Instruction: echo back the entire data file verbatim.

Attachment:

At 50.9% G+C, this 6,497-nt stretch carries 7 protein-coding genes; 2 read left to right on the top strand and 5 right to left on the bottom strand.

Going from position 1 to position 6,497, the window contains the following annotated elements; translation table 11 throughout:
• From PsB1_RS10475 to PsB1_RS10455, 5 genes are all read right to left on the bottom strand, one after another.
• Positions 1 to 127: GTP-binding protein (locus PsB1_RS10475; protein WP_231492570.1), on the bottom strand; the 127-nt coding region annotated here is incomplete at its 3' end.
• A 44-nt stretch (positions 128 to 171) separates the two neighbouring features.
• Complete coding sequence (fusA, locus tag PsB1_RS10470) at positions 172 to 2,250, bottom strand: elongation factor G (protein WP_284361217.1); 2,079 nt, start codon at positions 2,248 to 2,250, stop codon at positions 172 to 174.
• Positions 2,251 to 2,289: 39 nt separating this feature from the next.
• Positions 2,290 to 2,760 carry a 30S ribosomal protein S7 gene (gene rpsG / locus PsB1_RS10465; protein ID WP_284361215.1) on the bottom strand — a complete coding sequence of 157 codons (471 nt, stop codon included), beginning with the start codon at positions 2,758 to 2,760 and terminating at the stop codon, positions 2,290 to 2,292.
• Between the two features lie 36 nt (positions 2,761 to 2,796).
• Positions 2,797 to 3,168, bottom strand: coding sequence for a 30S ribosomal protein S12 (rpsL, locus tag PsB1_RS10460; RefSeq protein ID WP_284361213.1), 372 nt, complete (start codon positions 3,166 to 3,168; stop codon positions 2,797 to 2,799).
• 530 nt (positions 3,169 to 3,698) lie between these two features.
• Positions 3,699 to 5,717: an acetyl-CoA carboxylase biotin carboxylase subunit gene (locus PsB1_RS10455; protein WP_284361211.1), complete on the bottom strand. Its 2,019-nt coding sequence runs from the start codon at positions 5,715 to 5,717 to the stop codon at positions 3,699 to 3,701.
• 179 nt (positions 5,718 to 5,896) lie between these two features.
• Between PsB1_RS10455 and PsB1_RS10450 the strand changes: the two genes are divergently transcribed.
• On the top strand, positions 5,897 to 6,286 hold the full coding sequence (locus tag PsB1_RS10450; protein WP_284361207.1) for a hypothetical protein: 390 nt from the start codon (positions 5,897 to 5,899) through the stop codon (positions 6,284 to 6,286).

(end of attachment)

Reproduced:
At 50.9% G+C, this 6,497-nt stretch carries 7 protein-coding genes; 2 read left to right on the top strand and 5 right to left on the bottom strand.

Going from position 1 to position 6,497, the window contains the following annotated elements; translation table 11 throughout:
• From PsB1_RS10475 to PsB1_RS10455, 5 genes are all read right to left on the bottom strand, one after another.
• Positions 1 to 127: GTP-binding protein (locus PsB1_RS10475; protein WP_231492570.1), on the bottom strand; the 127-nt coding region annotated here is incomplete at its 3' end.
• A 44-nt stretch (positions 128 to 171) separates the two neighbouring features.
• Complete coding sequence (fusA, locus tag PsB1_RS10470) at positions 172 to 2,250, bottom strand: elongation factor G (protein WP_284361217.1); 2,079 nt, start codon at positions 2,248 to 2,250, stop codon at positions 172 to 174.
• Positions 2,251 to 2,289: 39 nt separating this feature from the next.
• Positions 2,290 to 2,760 carry a 30S ribosomal protein S7 gene (gene rpsG / locus PsB1_RS10465; protein ID WP_284361215.1) on the bottom strand — a complete coding sequence of 157 codons (471 nt, stop codon included), beginning with the start codon at positions 2,758 to 2,760 and terminating at the stop codon, positions 2,290 to 2,292.
• Between the two features lie 36 nt (positions 2,761 to 2,796).
• Positions 2,797 to 3,168, bottom strand: coding sequence for a 30S ribosomal protein S12 (rpsL, locus tag PsB1_RS10460; RefSeq protein ID WP_284361213.1), 372 nt, complete (start codon positions 3,166 to 3,168; stop codon positions 2,797 to 2,799).
• 530 nt (positions 3,169 to 3,698) lie between these two features.
• Positions 3,699 to 5,717: an acetyl-CoA carboxylase biotin carboxylase subunit gene (locus PsB1_RS10455; protein WP_284361211.1), complete on the bottom strand. Its 2,019-nt coding sequence runs from the start codon at positions 5,715 to 5,717 to the stop codon at positions 3,699 to 3,701.
• 179 nt (positions 5,718 to 5,896) lie between these two features.
• Between PsB1_RS10455 and PsB1_RS10450 the strand changes: the two genes are divergently transcribed.
• On the top strand, positions 5,897 to 6,286 hold the full coding sequence (locus tag PsB1_RS10450; protein WP_284361207.1) for a hypothetical protein: 390 nt from the start codon (positions 5,897 to 5,899) through the stop codon (positions 6,284 to 6,286).